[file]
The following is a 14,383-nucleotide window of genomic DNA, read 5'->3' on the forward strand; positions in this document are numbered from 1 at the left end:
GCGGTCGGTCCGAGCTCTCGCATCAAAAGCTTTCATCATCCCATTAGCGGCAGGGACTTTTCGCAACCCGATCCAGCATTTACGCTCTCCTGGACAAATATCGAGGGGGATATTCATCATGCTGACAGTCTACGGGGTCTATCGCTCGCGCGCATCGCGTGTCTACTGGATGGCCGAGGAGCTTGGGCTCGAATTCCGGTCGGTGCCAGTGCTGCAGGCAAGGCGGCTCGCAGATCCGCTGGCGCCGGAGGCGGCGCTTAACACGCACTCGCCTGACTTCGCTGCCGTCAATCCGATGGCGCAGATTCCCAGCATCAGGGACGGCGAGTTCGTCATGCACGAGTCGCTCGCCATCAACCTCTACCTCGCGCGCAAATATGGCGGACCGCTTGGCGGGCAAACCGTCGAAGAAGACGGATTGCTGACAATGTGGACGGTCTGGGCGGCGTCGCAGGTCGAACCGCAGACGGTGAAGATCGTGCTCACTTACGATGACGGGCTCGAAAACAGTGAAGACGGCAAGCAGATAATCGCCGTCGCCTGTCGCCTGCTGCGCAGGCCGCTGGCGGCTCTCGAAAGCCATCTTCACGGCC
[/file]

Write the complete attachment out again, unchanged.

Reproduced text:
The following is a 14,383-nucleotide window of genomic DNA, read 5'->3' on the forward strand; positions in this document are numbered from 1 at the left end:
GCGGTCGGTCCGAGCTCTCGCATCAAAAGCTTTCATCATCCCATTAGCGGCAGGGACTTTTCGCAACCCGATCCAGCATTTACGCTCTCCTGGACAAATATCGAGGGGGATATTCATCATGCTGACAGTCTACGGGGTCTATCGCTCGCGCGCATCGCGTGTCTACTGGATGGCCGAGGAGCTTGGGCTCGAATTCCGGTCGGTGCCAGTGCTGCAGGCAAGGCGGCTCGCAGATCCGCTGGCGCCGGAGGCGGCGCTTAACACGCACTCGCCTGACTTCGCTGCCGTCAATCCGATGGCGCAGATTCCCAGCATCAGGGACGGCGAGTTCGTCATGCACGAGTCGCTCGCCATCAACCTCTACCTCGCGCGCAAATATGGCGGACCGCTTGGCGGGCAAACCGTCGAAGAAGACGGATTGCTGACAATGTGGACGGTCTGGGCGGCGTCGCAGGTCGAACCGCAGACGGTGAAGATCGTGCTCACTTACGATGACGGGCTCGAAAACAGTGAAGACGGCAAGCAGATAATCGCCGTCGCCTGTCGCCTGCTGCGCAGGCCGCTGGCGGCTCTCGAAAGCCATCTTCACGGCC